I got into the elevator at work this morning with four men and one woman. Four men who wore four different colognes and wore them loudly. And then the ascent began. We stopped on three, then four, then five and finally I was alone in the elevator for the trip from five to six. Alone with the eau de cologne. I need to practice holding my breath.
In other news...my dad is dieing. He's eighty and led a full life. Apparently he was in the hospital about two months ago. Don't you just love parents who have poor communication skills? At that time, Arnold weighted in at about 145. When I last saw him, March 2007, I think he was about 180 and that was thin enough to see his bony knees as his jeans draped over his crossed legs.
Last week, he was readmitted to the hospital and he informed the staff that he would not be returning home. Whether he died there or they sent him to a nursing home or hospice was up to them. His weight upon admission was 122. The doctor decided to do an MRI to see if there was anything new going on. I don't know if my dad had had one previously, not that I can recall hearing about, but there is that ongoing communication issue.
My mom went to see what was up with my dad, how he was doing, and when she showed up, he told her she didn't need to see him right then and she had better leave. He was having to drink barium at that moment and feared he would be sick and that is what she didn't have to see. I hope that long before I am eighty, I don't give a shit about such things.
so my mom is out at the nurse's station and one of the nurses comments that she is surprised to see her that day, what with Arnold going home tomorrow and everything. My mom went into full blown panic at hearing that because she had finally accepted that my dad is right about her no longer being able to care for him. And here he was getting an MRI. Who knows what would be found that might require a longer hospital stay.
Well, what was found was a brain tumor. Apparently a big one. Inopperable, not that my dad would consent to surgery anyway. Based on his recent rate of decline (I think), the doc estimates 3-5 weeks. "And you know how they pad those figures to comfort the family," added my mother.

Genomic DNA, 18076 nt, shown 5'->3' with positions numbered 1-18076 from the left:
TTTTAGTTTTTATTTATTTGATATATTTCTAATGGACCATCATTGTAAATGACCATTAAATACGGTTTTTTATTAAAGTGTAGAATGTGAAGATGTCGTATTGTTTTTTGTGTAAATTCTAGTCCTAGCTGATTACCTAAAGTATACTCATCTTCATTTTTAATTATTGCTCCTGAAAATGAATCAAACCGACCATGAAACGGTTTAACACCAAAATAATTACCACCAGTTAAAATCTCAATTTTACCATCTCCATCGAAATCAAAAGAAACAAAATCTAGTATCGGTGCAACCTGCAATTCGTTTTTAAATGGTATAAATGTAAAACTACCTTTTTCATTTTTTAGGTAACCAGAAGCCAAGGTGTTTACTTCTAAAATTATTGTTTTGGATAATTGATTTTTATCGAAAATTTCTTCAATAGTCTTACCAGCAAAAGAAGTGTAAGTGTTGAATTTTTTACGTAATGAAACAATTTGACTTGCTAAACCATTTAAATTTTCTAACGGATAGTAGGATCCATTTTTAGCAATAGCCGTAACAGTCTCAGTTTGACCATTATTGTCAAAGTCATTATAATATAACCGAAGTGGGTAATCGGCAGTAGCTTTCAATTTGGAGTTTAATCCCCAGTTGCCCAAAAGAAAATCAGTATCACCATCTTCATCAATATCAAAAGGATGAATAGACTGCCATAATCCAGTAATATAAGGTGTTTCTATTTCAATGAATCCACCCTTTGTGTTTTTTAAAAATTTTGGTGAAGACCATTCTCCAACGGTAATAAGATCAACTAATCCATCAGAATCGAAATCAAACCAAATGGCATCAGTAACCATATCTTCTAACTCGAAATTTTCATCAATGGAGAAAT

It's such a dilemma, this long distance assisting. There is a lot of crap I can help my mom do, if she will let me. I think I am most worried that I will discover she really shouldn't be living alone. That leaves a few unsavory options. I have to be the bad guy and commit her to a facility of some sort. The likes of that covered be medicaid. Where she lives, that might be the worst option. I think here in Houston, the state facilities likely have a wait list. And the private facilities are too costly. The only other option I see is the bad dream I have had a time or two. Oh my god, what if she had to come live with us?
We would figure it out, I am sure, but let's just hope for now that it isn't the issue at hand when I go north. I could go tomorrow if I had to, but what is the wisdom of going sooner to have to turn around in 3-5 weeks and go again? Yes, I would see my dad again before he dies, but he doesn't want to be seen. I feel that if I go sooner, it is more to be company for my mom and see what I can help her negotiate.
I know when I go for the funeral(such that it will be, likely more a memorial service) I will have to stay for a couple of weeks. Then I think I will have to go back again for a couple of weeks subsequently.
Too many what ifs to even begin to wrap my brain around, yet I am thinking I will be going. Maybe on a buddy pass. Maybe next week. Maybe...